Wednesday, October 5, 2022
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Tropical storm leaves thousands displaced in the Philippines

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A tropical storm hit the northern Philippines on Wednesday, leaving at least three injured and thousands displaced, as well as forcing authorities to close schools and government offices in the capital and several provinces prone to flooding and landslides.

Ma-on weakened slightly after sweeping through mountainous northern provinces and left the country overnight with sustained winds of 95 kilometers (59 miles) per hour and gusts up to 115 km/h (71 mph). The meteor had made landfall in the town of Maconacon, in the province of Isabela, on Tuesday morning, according to meteorologists.

The storm could gain strength offshore as it heads toward southern China, they added.

Although the battering of the meteor was felt mainly in the extreme north of the Luzon region, President Ferdinand Marcos Jr. suspended classes in all public schools and closed government offices from Tuesday to Wednesday in the densely populated metropolis of Manila and in several adjoining regions as a precautionary measure due to localized flooding and strong winds.

“The heavy rains pose a potential risk to the population,” said press secretary Trixie Cruz-Angeles.

The suspension of classes was ordered after millions of primary and secondary students physically returned to classrooms across the country on Monday, the first time after two years of restrictions due to the coronavirus pandemic.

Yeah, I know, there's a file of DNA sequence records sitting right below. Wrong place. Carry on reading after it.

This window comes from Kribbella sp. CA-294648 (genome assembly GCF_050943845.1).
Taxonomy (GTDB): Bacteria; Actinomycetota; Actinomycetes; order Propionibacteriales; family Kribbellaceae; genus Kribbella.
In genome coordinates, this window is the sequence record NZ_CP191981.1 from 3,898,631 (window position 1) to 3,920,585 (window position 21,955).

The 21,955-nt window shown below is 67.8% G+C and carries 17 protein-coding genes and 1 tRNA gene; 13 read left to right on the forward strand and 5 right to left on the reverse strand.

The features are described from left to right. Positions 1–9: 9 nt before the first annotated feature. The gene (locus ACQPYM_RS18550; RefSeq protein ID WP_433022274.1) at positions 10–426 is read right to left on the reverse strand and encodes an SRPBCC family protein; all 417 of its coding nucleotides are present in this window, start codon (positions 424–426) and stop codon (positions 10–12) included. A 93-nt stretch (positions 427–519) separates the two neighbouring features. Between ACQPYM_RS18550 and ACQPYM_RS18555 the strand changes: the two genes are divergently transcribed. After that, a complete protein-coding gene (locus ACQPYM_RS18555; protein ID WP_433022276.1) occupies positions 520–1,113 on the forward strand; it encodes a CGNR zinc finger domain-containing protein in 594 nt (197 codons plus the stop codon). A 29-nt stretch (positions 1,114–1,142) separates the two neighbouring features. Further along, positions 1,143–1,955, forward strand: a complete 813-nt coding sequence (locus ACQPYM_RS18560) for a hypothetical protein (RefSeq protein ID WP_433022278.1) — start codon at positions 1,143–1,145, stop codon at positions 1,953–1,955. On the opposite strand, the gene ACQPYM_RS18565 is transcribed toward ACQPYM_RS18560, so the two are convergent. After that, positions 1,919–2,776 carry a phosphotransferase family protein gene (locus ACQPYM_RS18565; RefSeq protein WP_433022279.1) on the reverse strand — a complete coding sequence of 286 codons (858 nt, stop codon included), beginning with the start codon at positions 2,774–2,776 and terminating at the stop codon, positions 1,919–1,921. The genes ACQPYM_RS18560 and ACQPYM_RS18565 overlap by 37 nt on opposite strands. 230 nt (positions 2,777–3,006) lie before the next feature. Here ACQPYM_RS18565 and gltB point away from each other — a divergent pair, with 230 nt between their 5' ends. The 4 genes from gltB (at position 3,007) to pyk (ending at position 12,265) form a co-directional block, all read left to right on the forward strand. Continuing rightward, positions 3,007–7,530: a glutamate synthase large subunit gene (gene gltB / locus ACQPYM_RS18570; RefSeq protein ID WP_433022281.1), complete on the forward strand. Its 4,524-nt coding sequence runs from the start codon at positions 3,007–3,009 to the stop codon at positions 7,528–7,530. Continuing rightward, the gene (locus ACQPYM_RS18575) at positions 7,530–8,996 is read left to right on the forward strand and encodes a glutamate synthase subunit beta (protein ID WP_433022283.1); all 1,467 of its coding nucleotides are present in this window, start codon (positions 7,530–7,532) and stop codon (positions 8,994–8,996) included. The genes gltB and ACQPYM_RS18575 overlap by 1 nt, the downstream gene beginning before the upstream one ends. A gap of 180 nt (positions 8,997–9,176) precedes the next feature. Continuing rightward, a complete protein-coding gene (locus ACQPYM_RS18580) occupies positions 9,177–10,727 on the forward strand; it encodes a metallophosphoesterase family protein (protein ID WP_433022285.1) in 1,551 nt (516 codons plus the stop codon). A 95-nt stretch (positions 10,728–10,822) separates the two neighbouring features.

The storm was one of the ongoing problems education officials grapple with, along with a shortage of classrooms, an alarming rate of illiteracy among children and the lingering threat of COVID-19 following the decision to resume in-person classes.

Three villagers were injured and taken to hospitals after being hit by fallen trees in Cagayan province, said Rueli Rapsin, an emergency official. In that region alone, more than 7,000 people were evacuated from towns prone to flash floods, landslides and tidal waves, she added.

Some of the provinces hardest hit by the storm were still recovering from the devastation caused by a powerful earthquake last month, raising fears of more landslides.

The Philippines records about 20 typhoons and tropical storms each year. The archipelago is located on the so-called Pacific “Ring of Fire”, a region of earthquake faults and volcanoes in the ocean basin that makes the country one of the most disaster-prone.

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